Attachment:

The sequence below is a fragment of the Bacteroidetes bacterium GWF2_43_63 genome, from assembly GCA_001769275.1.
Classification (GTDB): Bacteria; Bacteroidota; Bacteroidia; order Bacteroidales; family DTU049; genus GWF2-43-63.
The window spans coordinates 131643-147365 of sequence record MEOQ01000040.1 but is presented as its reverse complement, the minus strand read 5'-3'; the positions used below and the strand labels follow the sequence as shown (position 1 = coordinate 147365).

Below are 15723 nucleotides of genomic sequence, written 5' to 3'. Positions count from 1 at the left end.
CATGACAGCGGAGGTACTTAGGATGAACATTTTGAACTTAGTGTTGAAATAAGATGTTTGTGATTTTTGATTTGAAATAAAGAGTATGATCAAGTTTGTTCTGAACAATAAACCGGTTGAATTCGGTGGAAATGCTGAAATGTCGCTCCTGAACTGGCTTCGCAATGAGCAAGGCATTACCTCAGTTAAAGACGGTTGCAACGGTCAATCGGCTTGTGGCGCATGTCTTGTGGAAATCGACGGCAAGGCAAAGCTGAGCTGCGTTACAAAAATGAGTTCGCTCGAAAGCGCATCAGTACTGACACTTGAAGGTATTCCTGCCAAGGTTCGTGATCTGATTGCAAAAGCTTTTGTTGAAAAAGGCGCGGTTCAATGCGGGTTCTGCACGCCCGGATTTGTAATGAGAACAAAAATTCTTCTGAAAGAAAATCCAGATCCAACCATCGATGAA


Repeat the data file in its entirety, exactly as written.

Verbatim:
The sequence below is a fragment of the Bacteroidetes bacterium GWF2_43_63 genome, from assembly GCA_001769275.1.
Classification (GTDB): Bacteria; Bacteroidota; Bacteroidia; order Bacteroidales; family DTU049; genus GWF2-43-63.
The window spans coordinates 131643-147365 of sequence record MEOQ01000040.1 but is presented as its reverse complement, the minus strand read 5'-3'; the positions used below and the strand labels follow the sequence as shown (position 1 = coordinate 147365).

Below are 15723 nucleotides of genomic sequence, written 5' to 3'. Positions count from 1 at the left end.
CATGACAGCGGAGGTACTTAGGATGAACATTTTGAACTTAGTGTTGAAATAAGATGTTTGTGATTTTTGATTTGAAATAAAGAGTATGATCAAGTTTGTTCTGAACAATAAACCGGTTGAATTCGGTGGAAATGCTGAAATGTCGCTCCTGAACTGGCTTCGCAATGAGCAAGGCATTACCTCAGTTAAAGACGGTTGCAACGGTCAATCGGCTTGTGGCGCATGTCTTGTGGAAATCGACGGCAAGGCAAAGCTGAGCTGCGTTACAAAAATGAGTTCGCTCGAAAGCGCATCAGTACTGACACTTGAAGGTATTCCTGCCAAGGTTCGTGATCTGATTGCAAAAGCTTTTGTTGAAAAAGGCGCGGTTCAATGCGGGTTCTGCACGCCCGGATTTGTAATGAGAACAAAAATTCTTCTGAAAGAAAATCCAGATCCAACCATCGATGAA